Real men like their oyster omelette soft and sloppy, a good friend of mine said. The feminine treat is the super crispy version. I have to give the girls right on this one. And Nai Mong serve one of the better oyster omelets in town, placed at the edge of Chinatown. Cocked on a hot griddle. A brilliant combo of oysters and egg: it’s smoky, it’s rich, and it has a crisp base of eggs topped with oysters sauce and spring onions together with a final touch of white pepper. It comes with a mild chili sauce for dipping.
You’ll soon understand why the place has been going for almost 50 years. So burry your scepticism for fresh oysters in the hot streets of South East Asia, it’s delicious and you want get sick. It sets you back 70 Bath, but is well worth it.
Oyster omelet or Hoy tod is a dish that has it’s origin in China – brought by Chinese immigrants to Thailand more than a century ago, and given a final touch here in Chinatown to make it their own.
Most locals will know them as the oyster omelette house. They have a version with mussels, but the oyster version is the real deal. Super fat and big oysters. It’s oily and probably not healthy, so consider something bubbly for drinking (helps cleaning the mouth). A Singha isn’t too bad. Champagne goes well, but then you need to bring your own. A standard coke isn’t too bad either as it fits the crispy and fat consistence rather well. And don’t get me wrong here. It’s super delicious and I can’t think of any better hang over cure in the world then those crispy oyster omelets at Nai Mong.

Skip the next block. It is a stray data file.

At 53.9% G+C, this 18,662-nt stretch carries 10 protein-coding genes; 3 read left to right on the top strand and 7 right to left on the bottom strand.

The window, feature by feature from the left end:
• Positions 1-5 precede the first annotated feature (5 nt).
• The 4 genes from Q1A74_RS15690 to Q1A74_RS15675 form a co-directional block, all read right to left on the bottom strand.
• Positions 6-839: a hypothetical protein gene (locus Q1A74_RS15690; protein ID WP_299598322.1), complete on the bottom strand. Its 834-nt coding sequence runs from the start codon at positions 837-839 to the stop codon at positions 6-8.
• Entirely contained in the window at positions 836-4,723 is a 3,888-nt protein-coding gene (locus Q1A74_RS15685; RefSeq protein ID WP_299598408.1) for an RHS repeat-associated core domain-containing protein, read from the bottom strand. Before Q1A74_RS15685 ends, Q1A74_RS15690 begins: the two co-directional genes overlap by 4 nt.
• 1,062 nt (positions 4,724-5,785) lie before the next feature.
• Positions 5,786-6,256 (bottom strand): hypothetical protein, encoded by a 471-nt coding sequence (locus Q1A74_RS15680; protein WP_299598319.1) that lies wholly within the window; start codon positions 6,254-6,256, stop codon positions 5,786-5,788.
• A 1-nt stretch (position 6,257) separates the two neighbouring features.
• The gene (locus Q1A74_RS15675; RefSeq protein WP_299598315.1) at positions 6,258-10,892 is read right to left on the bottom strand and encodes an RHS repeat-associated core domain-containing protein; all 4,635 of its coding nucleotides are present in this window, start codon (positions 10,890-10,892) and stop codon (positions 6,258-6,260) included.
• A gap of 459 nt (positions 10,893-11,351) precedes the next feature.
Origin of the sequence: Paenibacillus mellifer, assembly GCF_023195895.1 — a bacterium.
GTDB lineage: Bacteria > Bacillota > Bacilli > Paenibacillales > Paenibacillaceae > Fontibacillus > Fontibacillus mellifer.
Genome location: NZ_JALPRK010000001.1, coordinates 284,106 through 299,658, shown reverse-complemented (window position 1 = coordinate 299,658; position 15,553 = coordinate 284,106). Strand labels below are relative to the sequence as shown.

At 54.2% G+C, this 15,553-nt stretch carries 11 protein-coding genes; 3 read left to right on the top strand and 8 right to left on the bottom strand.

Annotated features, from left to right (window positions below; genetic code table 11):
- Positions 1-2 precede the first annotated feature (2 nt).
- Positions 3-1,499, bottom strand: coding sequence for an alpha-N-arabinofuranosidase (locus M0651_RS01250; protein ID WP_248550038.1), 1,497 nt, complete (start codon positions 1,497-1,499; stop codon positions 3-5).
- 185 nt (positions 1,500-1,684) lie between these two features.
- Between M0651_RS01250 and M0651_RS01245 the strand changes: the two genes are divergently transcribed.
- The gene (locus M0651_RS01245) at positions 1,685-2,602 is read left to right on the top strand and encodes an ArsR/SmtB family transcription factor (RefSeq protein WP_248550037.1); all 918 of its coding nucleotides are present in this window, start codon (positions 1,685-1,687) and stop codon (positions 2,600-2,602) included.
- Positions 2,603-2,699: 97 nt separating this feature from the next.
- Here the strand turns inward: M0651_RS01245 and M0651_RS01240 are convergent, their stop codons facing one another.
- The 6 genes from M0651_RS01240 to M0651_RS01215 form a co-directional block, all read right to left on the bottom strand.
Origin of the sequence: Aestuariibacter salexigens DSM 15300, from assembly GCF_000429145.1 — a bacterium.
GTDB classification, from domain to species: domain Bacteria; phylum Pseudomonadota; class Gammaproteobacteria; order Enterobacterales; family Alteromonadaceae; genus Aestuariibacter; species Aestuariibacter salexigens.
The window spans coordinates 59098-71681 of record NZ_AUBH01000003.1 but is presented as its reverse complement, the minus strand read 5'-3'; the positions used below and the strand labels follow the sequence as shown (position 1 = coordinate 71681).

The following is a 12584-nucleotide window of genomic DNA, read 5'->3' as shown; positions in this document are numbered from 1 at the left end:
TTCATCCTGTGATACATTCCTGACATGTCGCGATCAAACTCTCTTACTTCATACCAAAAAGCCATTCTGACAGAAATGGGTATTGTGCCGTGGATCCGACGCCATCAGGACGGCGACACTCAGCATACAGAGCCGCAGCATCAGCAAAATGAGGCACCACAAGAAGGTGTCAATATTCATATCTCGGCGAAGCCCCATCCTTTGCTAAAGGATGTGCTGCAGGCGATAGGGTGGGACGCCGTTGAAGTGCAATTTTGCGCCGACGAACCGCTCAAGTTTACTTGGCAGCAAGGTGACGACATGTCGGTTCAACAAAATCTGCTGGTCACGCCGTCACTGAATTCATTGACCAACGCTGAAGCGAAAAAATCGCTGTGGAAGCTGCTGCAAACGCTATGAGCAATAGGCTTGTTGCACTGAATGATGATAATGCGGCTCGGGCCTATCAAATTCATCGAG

They have the prestigious Shell Shuan Shim award, and the lady running this joint and her husband have fans of the small shop lining up prime time. You have a choice of regular or super crispy. English is not spoken, but they know what you want.
Name: Nai Mong
Food: Oyster Omelet (Hoi Tod) and mussels omelet. B70.
Open: 11 a.m – 21 p.m
Address: 539 Phlap Phla Chai Rd. (also written Phlabaha chai on some maps)
How to get there: From the intersection of Yaowarat Road and Plaeng Nam road (also written Plang Nam), head up Plaeng Nam, cross Charoen Krung, and look for the small shop about 70-80 meters ahead on the right. If walking down Charoen Krung, turn right after Kwong Siew Hospital (sometimes written Kwongsiew) and you find it 70-80 meters down the road to the right. Look for a big Coca Cola sign and the famous (among locals) and respected green rice bowl in the outside sitting section.
Phone: (02 623 1890, 089 773 3133)